Do not be afraid to get off the popular path to find those overlooked jewels.
3. Get pre-approved financing
Home sellers want certainty and speed when they list their homes for sale. In many cases, they have chosen their next residence but cannot move until the sale of their current home. Making an offer that is dependent on getting financing is a turn-off for most sellers. Having a prearranged commitment to funding is a clear advantage in a seller's market.
Note that pre-approved (a written commitment from a lending company) is not pre-qualification. The latter is not a loan commitment, and lenders have no legal responsibility to extend a loan when called on.
Before seeking financing, take the time to learn about different mortgage terms and requirements and how they affect your monthly payments, down payment, and total costs over the loan period.
4. Work with an experienced agent.
In a competitive real estate market, an experienced real estate agent is often the difference between a successful transaction and a disappointing time waste. The right agent is well-connected to your area, knows the local market, and will help you get the best price and terms possible when buying a home.
An experienced agent recognizes that the best time to negotiate the price with a seller is after a home inspection, especially if repairs are unexpected or significant. Even a bad roof can be an opportunity to gain a buyer's advantage.
Some prospective home buyers elect to pursue home-buying activities on their own to reduce costs. In most cases, the strategy is "penny wise, but pound foolish." Real estate commissions are not established by law but by convention. Many successful agents negotiate commissions because happy buyers are likely to generate future sales by friends and family.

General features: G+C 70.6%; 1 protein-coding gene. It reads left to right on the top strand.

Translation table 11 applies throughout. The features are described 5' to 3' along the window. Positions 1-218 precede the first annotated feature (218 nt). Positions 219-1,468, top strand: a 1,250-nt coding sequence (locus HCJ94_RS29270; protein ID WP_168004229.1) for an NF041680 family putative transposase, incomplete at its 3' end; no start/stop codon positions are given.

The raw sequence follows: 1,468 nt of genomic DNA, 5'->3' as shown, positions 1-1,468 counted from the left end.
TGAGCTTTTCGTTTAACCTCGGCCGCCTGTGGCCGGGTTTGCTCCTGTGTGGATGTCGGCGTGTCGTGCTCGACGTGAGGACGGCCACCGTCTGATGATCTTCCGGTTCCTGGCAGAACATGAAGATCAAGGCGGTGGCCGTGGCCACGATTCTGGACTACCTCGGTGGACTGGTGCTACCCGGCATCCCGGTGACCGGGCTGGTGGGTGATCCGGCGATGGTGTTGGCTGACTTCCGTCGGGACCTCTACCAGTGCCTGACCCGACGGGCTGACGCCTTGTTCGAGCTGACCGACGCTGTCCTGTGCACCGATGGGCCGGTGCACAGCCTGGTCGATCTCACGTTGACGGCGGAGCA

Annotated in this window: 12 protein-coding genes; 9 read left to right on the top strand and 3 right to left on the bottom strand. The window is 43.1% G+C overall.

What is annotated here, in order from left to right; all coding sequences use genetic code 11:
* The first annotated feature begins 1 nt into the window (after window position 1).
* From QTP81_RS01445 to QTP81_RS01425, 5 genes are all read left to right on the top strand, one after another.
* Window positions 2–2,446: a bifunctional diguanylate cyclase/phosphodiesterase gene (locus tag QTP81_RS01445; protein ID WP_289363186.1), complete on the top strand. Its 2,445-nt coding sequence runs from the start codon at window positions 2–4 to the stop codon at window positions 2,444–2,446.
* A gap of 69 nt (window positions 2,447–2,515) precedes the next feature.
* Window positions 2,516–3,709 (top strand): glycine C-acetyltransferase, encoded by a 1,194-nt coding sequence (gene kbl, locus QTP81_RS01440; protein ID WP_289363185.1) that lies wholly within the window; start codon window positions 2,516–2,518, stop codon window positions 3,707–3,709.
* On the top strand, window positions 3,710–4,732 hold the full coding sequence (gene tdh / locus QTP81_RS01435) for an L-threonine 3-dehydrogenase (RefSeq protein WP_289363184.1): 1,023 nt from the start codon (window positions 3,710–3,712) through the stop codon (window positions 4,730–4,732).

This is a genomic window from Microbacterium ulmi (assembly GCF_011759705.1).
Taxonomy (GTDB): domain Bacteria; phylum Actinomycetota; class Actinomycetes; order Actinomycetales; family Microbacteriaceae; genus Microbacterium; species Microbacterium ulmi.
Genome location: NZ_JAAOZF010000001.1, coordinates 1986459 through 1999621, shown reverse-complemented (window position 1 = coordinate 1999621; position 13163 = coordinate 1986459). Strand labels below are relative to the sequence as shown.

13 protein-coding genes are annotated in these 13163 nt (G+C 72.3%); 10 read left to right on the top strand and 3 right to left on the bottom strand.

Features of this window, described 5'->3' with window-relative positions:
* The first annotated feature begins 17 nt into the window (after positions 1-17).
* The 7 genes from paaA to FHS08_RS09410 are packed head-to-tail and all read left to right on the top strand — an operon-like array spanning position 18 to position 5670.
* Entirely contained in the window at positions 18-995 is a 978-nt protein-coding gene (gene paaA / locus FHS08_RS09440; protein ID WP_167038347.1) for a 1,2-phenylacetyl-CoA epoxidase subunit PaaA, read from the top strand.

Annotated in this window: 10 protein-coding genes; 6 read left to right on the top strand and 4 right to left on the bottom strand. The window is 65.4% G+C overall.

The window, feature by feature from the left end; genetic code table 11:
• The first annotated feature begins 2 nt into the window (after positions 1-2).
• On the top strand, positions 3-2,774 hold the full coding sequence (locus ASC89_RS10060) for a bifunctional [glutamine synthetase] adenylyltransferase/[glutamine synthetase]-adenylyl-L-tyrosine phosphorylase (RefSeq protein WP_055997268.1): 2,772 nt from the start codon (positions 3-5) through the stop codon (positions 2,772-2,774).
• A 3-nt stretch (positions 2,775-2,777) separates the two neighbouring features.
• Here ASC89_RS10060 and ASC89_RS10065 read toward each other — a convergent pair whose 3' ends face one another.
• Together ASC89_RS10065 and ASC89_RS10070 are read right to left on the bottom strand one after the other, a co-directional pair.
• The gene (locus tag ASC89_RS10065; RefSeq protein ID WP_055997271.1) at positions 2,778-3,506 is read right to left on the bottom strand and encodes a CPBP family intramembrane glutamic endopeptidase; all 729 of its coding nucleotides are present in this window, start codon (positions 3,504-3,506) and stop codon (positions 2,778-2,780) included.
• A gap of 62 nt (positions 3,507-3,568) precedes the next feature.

5. Customize an offer with limited contingencies
Buyers mistakenly open negotiations with a low-ball offer in attempts to get a bargain, even though they are prepared to raise the bid after the seller's response. In many cases, the effect is precisely the opposite of the buyer's intent; the seller either fails to respond or treats subsequent communications with disdain. In a seller's market, the tactic is self-defeating because higher at-the-market offers from other interested buyers are likely.
In a hot seller's market, buyers should be prepared to make an offer with little or no contingencies. It will make your offer more attractive. In such cases, trust your real estate agent and work with them to make the negotiation a win-win for both parties.
Although the market conditions make it more difficult for buyers, it doesn't mean buyers can't get a good deal.
As the housing construction industry recovers from the pandemic-caused economic downturn, the number of new houses will continue to rise each month. Sellers waiting on the sidelines, unsure of the future, are returning to the market, adding to supply. Finally, analysts expect record-low interest rates to continue. There may never be a better time to buy a house.